Emerson Ecologics has educational topics and supplements on line (wellevate.me/abby-wilson-kurth) and suggests loading up on food and spices with antiviral and immune supportive properties, including raw garlic, coconut oil, oregano, ginger, kimchi, fermented foods, walnuts, pomegranates, green tea, apple cider vinegar, and mushrooms (shiitake, reishi, cordyceps, and turkeytail).  Beta-glucans are the active ingredient in mushrooms, which are thought to “prime” our immune system.  


1.  Black Elderberry or Sambucus nigra

A study on Pub Med says that a black elderberry extract was shown to be effective in the lab against 10 strains of influenza virus. In a double-blind, placebo-controlled, randomized study, a black elderberry extract  reduced the duration of flu symptoms to 3-4 days. https://www.ncbi.nlm.nih.gov/pubmed/11399518

2.  Astragalus

Astragalus is an herb that has been found to have some anti-viral and anti-inflammatory properties. https://www.ncbi.nlm.nih.gov/pubmed/24325861


You can read the history of homeopathy’s success in epidemics over the last 200 years.  If searching ‘genus epidemicus’ for 2020, sources will list the most common remedies for the current virus.  Combination remedies are available at wellevate.me/abby-wilson-kurth or the health food store.  Personally, I look for  a combination homeopathic product that contains Eupatorium perfolatum, which is helpful for body aches with the flu.  Scientific evidence for one homeopathic combination, Engystol, is available on Pub Med (https://www.ncbi.nlm.nih.gov/pmc/articles/PMC2998502/).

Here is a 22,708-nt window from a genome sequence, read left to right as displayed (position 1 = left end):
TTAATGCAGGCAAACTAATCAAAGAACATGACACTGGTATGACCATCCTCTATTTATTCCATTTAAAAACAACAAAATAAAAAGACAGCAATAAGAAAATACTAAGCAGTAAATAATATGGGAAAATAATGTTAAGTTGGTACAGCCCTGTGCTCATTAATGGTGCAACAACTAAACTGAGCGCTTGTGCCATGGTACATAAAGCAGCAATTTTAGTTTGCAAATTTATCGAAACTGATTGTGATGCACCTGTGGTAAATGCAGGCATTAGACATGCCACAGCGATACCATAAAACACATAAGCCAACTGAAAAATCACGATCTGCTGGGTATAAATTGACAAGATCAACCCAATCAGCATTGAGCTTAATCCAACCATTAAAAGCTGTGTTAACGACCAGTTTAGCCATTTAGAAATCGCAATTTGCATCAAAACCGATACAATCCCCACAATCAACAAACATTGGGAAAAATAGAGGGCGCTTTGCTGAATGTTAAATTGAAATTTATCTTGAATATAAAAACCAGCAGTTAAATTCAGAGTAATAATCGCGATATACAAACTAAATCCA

I’m hoping that this will be of help – me just sitting at home doesn’t seem like enough.  Any other nutritional support you have found helpful in the past and are willing to share?

Intermittent Fasting – Day 14

I cheated.  But in my defense, I was following my own nutrition advice.  I often tell clients who wake up early after 4-5 hours of sleep to try a protein snack.  Oftentimes, blood sugar drops and that causes people to wake.  A few slices of apple with peanut butter can act almost like a sleeping pill for me most of the time.  I have not really been hungry in the middle of the night since starting the fasting, but this particular night I was famished.